Born:- 19th August 1808, St. Quivox, Ayr, Ayrshire Died:- 2nd October 1858, St. Quivox, Ayr, Ayrshire

Child of: John and Elizabeth PETTIGREW


Occupation(s):- Carpet Weaver Journeyman, (date unknown). Soldier (91st Foot Regiment), (date unknown). Hatter, (date unknown).

Biographical notes

Daniel was another occupant of Content Street in Wallacetown where so many of his brothers and sister also settled. We know a great deal about Daniel from his Army Discharge Papers, which were archived as a consequence of his discharge through a disability, entitling him to a Chelsea Pension.

The St Quivox Parish Registers record his birth on the 19 August 1808. He enlisted as Private No. 719 in the 91 Regiment of Foot at Glasgow on the 4 March 1831, supposedly at the age of 21 although his actual age was 23. His civilian occupation was given as that of Hatter, and he was described as 5 feet 7 inches tall, with a fresh complexion, blue eyes and brown hair. His army service included tours of duty at St. Helena from 26 February to 3 July 1839, Cape of Good Hope for a duration of 8 years and 10 months, serving in the Kaffir War of 1846-1847.

He was not a model soldier and was brought before a Regimental Court Martial and imprisoned from the 11 February 1832 for 14 days for an unspecified offence. He was granted an Honourable Distinction in 1851 but was deprived of this at a second Court Martial on the 30 April 1852 for 'being Drunk when on the Line of March between Lurgan and Armagh'. As well as being stripped of his Honorable Distinction, he was sentenced to 42 days imprisonment, the first 14 of which were solitary, and part of his pay stopped for 30 days. In actuality he gained 22 days remittance in consideration of long service and previous good character.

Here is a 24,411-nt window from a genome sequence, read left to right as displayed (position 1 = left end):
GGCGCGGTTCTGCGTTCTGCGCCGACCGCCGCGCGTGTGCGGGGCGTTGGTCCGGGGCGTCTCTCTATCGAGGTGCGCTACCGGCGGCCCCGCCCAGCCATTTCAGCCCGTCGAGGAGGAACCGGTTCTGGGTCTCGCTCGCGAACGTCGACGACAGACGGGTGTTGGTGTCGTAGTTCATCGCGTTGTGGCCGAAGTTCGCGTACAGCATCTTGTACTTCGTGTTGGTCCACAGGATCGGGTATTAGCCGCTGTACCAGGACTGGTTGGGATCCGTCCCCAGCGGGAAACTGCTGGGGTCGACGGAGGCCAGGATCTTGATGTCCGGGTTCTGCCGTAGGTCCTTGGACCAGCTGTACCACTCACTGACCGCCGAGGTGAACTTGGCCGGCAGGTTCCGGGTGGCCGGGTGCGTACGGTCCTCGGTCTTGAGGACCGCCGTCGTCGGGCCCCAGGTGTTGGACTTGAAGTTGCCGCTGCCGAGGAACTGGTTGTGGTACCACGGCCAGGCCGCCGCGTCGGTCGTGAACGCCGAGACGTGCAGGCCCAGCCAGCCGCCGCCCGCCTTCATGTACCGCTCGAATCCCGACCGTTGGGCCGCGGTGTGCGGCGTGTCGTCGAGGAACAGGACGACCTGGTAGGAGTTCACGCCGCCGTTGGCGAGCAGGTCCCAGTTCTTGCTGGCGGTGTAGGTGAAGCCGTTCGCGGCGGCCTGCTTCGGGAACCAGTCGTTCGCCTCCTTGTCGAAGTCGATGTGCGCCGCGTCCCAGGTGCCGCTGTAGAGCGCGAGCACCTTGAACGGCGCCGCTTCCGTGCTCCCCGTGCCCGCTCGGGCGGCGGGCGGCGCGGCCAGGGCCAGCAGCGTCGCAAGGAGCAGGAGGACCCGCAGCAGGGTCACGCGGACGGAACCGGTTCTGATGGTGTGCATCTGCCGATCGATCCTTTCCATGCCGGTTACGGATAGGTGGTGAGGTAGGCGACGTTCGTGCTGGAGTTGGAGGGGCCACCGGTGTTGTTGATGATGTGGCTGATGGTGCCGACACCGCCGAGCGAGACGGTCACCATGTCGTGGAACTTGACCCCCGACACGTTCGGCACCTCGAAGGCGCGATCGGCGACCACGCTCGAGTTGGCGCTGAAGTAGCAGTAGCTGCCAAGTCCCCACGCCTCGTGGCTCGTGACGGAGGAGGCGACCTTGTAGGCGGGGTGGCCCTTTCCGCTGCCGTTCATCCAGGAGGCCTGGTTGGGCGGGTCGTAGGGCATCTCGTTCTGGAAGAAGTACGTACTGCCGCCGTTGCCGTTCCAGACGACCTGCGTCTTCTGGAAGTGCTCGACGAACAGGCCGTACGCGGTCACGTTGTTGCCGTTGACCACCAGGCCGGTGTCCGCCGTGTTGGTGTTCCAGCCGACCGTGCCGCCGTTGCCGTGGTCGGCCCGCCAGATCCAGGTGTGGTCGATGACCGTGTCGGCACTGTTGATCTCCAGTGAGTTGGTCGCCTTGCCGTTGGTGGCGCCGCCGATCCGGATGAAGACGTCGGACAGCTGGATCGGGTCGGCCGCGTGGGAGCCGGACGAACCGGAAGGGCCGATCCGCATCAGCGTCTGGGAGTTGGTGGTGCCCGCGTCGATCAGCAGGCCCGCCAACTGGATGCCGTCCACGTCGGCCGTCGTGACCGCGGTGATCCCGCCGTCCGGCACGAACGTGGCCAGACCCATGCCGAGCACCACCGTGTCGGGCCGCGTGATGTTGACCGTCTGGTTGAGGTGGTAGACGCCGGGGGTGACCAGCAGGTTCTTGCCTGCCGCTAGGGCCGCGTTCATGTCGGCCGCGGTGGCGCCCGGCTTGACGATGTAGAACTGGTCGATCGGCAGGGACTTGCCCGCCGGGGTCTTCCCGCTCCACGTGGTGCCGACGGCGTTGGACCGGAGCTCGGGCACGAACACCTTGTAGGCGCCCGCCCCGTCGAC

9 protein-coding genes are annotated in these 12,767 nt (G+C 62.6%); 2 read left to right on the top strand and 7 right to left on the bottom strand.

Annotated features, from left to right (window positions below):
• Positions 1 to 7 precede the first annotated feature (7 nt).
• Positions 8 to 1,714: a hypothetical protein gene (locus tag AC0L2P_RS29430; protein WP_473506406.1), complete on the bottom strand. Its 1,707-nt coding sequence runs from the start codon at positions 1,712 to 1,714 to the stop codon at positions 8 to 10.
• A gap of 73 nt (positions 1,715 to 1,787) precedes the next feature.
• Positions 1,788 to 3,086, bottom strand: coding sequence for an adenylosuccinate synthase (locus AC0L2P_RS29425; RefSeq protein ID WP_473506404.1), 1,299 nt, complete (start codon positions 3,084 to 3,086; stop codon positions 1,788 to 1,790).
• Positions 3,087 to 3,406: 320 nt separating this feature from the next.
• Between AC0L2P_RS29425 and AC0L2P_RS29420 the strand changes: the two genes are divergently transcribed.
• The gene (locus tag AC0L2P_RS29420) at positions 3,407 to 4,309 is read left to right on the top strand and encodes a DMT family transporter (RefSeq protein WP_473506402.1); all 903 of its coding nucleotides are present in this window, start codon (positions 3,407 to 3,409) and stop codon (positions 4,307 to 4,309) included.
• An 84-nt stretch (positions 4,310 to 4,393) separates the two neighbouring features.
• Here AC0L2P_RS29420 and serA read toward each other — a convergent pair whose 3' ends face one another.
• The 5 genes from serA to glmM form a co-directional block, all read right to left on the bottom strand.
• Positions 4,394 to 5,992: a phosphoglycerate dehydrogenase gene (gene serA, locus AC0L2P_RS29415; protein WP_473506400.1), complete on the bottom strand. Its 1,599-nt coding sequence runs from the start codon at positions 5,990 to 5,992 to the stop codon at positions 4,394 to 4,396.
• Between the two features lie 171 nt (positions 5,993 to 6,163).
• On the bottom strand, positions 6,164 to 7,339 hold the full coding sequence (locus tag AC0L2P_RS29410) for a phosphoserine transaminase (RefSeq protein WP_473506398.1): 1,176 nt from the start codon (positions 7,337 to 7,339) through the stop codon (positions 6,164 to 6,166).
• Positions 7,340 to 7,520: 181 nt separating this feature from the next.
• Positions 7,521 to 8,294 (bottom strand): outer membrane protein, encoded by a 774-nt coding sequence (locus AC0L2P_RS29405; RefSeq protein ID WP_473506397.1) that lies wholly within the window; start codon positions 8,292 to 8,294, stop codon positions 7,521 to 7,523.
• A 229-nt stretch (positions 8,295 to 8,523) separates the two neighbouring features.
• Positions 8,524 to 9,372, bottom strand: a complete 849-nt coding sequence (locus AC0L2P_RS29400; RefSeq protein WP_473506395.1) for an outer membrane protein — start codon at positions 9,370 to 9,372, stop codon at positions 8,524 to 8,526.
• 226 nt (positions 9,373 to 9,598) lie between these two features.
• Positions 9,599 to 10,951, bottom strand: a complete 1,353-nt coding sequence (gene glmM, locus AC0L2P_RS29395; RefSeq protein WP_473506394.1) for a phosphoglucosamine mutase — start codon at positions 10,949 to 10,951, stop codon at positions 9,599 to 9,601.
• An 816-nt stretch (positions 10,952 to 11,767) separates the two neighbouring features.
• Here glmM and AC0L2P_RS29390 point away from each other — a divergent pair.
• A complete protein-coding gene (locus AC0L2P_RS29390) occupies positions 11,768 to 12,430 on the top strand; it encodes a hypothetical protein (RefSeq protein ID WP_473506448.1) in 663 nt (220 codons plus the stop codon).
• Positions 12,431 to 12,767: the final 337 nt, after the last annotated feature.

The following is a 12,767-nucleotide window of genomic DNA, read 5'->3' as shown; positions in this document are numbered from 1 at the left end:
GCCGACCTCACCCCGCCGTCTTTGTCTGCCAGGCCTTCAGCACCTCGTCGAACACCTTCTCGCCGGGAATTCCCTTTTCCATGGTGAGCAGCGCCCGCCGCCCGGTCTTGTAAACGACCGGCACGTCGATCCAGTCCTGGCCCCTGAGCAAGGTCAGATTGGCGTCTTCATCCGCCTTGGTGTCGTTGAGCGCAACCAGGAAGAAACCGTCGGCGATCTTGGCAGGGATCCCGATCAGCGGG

There are further extracts from the Defaulter's book which list the crimes and punishments inflicted:

quote : 9 July 1841, Drunk and absent from a funeral party, One week to Barracks and Drill

quote : 24 July 1845, Drunk and absent from Morning Parade, 3 Days Pack Drill

quote : 6 August 1845, Drunk at 2 'o' clock Drill, 3 Days Pack Drill

quote : 10 October 1845, Drunk in Barracks when required for Guard, 1 extra Guard and 3 Days Pack Drill

quote : 11 October 1845, Drunk and absent from the Taps at 8 'o' Clock, 3 Days Dry Room

quote : 1 August 1848, Absent from Tattoo and not returning till 7 am 20th instant, 1 Days Pay Stopped

quote : 28 March 1849, Absent from Tattoo till 8 1/2 am 29th instant, 1 Days Pay and 4 Days Pack Drill

quote : 26 December 1849, Absent from Tattoo til 7 1/2 am 28th instant, 1 Days Pay stopped, 6 days Confined to Barracks.

In 1852 it became apparent that Daniel was unfit for further service and the short medical report makes interesting reading:

quote : Private No 719 Daniel Pettigrew 1 Batt. 91 Regt. is unfit for further service from chronic rheumatism, this caused partly by length of service - partly by exposure to climate during active service in Southern Africa - not, as far as I am aware, aggravated by intemperance or other vices.

He was discharged on 28 June 1852 after serving 21 years and 80 days. His age was given as 41 although in fact he was aged 44.

A search of the 1851 Census records show him as a Private in the 91st Regiment, born in Ayr, Ayrshire with a given age of 41 (his actual age was 43), stationed in Barracks at Everton, Lancashire.

All other information comes from his death certificate recording his death from Tuberculosis on the 2 October 1858. He had returned to his roots in Ayr. His occupation is given as a Carpet Weaver Journeyman which he must have taken up after leaving the Army. He was still unmarried, living in Content Street amongst other members of the Pettigrew Family. His mother's maiden name is given as Elizabeth Downie and that of his Father John Pettigrew so there is no doubt as to his identity. His brother Archibald notified the death. Again there is an age discrepancy between his recorded age of 58 and his actual age of 50.

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